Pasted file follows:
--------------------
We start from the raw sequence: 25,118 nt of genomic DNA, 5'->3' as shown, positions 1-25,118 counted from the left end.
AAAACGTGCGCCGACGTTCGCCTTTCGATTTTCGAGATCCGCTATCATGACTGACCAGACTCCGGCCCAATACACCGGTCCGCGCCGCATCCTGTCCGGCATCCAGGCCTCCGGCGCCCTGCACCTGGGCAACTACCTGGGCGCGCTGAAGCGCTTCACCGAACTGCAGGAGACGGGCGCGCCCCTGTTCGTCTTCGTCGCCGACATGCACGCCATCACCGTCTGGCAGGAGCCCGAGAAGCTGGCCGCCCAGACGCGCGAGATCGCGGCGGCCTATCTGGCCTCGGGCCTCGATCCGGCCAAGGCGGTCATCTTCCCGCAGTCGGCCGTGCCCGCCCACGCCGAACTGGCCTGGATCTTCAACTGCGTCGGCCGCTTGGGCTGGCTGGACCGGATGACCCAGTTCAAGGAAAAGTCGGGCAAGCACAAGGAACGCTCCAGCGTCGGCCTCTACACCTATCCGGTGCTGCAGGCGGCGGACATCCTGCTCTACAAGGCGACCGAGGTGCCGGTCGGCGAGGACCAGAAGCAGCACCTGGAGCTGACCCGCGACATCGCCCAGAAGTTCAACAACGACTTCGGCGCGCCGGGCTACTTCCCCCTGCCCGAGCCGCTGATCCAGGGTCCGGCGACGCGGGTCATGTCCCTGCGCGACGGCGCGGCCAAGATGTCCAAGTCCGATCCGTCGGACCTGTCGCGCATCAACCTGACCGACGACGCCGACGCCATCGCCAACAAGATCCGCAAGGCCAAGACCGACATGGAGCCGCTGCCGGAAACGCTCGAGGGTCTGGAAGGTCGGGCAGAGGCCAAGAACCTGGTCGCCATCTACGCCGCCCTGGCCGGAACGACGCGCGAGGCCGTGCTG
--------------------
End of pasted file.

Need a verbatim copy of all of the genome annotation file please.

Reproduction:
We start from the raw sequence: 25,118 nt of genomic DNA, 5'->3' as shown, positions 1-25,118 counted from the left end.
AAAACGTGCGCCGACGTTCGCCTTTCGATTTTCGAGATCCGCTATCATGACTGACCAGACTCCGGCCCAATACACCGGTCCGCGCCGCATCCTGTCCGGCATCCAGGCCTCCGGCGCCCTGCACCTGGGCAACTACCTGGGCGCGCTGAAGCGCTTCACCGAACTGCAGGAGACGGGCGCGCCCCTGTTCGTCTTCGTCGCCGACATGCACGCCATCACCGTCTGGCAGGAGCCCGAGAAGCTGGCCGCCCAGACGCGCGAGATCGCGGCGGCCTATCTGGCCTCGGGCCTCGATCCGGCCAAGGCGGTCATCTTCCCGCAGTCGGCCGTGCCCGCCCACGCCGAACTGGCCTGGATCTTCAACTGCGTCGGCCGCTTGGGCTGGCTGGACCGGATGACCCAGTTCAAGGAAAAGTCGGGCAAGCACAAGGAACGCTCCAGCGTCGGCCTCTACACCTATCCGGTGCTGCAGGCGGCGGACATCCTGCTCTACAAGGCGACCGAGGTGCCGGTCGGCGAGGACCAGAAGCAGCACCTGGAGCTGACCCGCGACATCGCCCAGAAGTTCAACAACGACTTCGGCGCGCCGGGCTACTTCCCCCTGCCCGAGCCGCTGATCCAGGGTCCGGCGACGCGGGTCATGTCCCTGCGCGACGGCGCGGCCAAGATGTCCAAGTCCGATCCGTCGGACCTGTCGCGCATCAACCTGACCGACGACGCCGACGCCATCGCCAACAAGATCCGCAAGGCCAAGACCGACATGGAGCCGCTGCCGGAAACGCTCGAGGGTCTGGAAGGTCGGGCAGAGGCCAAGAACCTGGTCGCCATCTACGCCGCCCTGGCCGGAACGACGCGCGAGGCCGTGCTG